Several basic marketing alternatives are available to pepper growers. These include sales to coops, local retailers (grocery stores including ethnic-group-specific grocers), wholesale marketers or processing firms. Other alternatives include direct sales to consumers at roadside produce stands or pick-your-own operations. Local grocery or retail stores are another possible market, but this involves contacting produce or inventory managers and reliably providing high-quality peppers or pepper-derived product on a regular or pre-arranged basis.
With respect to wholesale marketing, producers often contract with shippers to market and ship their peppers for a predetermined price. If a grower does not use a contractor and ships the peppers directly to the wholesaler, the product is subject to the greatest price fluctuation. Marketing cooperatives generally use a pooled daily cost and price, which spreads price fluctuations over all participating producers.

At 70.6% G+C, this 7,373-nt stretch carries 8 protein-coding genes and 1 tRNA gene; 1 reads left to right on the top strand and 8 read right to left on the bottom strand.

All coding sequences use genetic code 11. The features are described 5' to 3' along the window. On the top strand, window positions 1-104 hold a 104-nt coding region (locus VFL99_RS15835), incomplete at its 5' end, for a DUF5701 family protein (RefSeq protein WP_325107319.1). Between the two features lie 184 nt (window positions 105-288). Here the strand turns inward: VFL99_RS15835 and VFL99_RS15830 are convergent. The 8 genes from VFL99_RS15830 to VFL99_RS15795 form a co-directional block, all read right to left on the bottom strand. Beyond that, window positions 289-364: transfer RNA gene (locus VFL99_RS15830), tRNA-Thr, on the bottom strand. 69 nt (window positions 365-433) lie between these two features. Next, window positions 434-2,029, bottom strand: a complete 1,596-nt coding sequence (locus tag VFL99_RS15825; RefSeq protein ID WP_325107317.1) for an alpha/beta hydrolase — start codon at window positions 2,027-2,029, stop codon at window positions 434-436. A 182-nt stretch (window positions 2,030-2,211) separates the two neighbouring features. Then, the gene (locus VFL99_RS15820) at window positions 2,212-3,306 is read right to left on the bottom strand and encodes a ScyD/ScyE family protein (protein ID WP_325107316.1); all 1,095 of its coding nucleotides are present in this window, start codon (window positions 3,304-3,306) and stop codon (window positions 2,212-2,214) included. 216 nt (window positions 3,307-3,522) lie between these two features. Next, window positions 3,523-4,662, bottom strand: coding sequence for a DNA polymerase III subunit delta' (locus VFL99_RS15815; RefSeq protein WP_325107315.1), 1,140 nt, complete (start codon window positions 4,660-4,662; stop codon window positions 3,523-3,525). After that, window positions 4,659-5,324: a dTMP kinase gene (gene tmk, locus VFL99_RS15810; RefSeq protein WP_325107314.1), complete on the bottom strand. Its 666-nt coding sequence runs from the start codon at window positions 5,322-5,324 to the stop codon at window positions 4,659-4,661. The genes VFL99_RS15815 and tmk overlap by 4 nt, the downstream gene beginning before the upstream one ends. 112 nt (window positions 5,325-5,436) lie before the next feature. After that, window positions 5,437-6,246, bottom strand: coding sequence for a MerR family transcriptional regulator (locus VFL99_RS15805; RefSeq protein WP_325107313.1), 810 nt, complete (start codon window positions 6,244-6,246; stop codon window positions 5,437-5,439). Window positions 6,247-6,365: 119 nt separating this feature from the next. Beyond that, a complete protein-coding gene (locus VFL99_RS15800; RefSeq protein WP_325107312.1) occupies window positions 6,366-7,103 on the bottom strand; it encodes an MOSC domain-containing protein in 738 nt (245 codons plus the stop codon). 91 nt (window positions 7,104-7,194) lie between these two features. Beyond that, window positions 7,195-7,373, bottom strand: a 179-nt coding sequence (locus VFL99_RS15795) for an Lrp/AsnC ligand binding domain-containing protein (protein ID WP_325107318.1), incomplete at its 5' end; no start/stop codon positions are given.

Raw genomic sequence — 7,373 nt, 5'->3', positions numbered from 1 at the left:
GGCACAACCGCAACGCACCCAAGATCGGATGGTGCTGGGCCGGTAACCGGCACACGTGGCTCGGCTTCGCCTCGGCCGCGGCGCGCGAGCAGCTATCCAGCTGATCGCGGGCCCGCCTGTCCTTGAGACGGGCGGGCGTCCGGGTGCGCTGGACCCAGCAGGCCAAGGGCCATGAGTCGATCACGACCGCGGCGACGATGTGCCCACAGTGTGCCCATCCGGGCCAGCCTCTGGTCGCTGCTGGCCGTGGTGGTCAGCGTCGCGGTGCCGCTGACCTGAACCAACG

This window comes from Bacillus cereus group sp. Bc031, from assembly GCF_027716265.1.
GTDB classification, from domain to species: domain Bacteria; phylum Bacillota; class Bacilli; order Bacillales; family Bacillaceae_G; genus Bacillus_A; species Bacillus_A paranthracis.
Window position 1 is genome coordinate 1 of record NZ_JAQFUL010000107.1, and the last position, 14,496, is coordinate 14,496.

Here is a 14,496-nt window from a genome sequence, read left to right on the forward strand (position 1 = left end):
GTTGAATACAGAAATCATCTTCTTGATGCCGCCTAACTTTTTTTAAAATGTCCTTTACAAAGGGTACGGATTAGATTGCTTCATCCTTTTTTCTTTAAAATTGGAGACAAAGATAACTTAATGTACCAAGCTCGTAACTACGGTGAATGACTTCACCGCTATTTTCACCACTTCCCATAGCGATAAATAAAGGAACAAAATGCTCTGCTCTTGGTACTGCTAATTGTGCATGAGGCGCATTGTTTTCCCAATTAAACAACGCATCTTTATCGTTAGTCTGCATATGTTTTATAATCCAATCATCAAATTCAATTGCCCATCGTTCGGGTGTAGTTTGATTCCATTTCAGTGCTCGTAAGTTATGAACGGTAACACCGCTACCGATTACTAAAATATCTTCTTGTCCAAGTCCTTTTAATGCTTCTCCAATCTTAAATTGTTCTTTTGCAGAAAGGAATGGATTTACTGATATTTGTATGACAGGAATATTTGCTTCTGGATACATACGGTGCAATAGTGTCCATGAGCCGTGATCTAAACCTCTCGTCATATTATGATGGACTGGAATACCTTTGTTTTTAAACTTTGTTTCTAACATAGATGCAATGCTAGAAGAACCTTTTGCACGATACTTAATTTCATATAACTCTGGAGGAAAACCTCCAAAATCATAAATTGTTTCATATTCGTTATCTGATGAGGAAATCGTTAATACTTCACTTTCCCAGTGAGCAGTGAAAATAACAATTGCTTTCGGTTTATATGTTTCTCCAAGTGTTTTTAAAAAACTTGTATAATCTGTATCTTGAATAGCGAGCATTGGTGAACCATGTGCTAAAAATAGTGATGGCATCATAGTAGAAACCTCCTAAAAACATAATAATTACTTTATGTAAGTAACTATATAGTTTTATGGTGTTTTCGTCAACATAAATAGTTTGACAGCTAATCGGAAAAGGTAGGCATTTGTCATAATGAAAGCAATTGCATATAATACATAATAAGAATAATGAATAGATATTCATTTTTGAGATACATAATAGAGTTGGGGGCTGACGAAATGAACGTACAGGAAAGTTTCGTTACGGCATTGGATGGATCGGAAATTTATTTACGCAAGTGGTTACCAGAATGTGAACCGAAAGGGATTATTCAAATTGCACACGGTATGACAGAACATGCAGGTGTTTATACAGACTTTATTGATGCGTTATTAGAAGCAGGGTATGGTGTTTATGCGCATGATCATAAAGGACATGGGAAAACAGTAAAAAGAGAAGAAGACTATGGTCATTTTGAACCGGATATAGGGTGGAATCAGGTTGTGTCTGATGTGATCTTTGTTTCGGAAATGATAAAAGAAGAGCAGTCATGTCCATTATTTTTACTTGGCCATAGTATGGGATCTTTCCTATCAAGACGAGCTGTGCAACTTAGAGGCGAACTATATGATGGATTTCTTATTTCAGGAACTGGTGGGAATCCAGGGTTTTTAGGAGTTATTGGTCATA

Roadside stands and pick-your-own operations provide opportunities to receive higher than wholesale prices but may demand additional expenses for advertising or maintaining and staffing the facility. Additionally, for the small producer, this may demand a considerable time commitment. Pick-your-own operations save on harvest costs, but there may be additional wastage as well as time and personnel demands.
In the past two decades, U.S. fresh-market pepper exports and imports have both been trending upward. However, pepper exports are relatively small compared with imports. NAFTA partners supply most U.S. fresh vegetable imports, including peppers.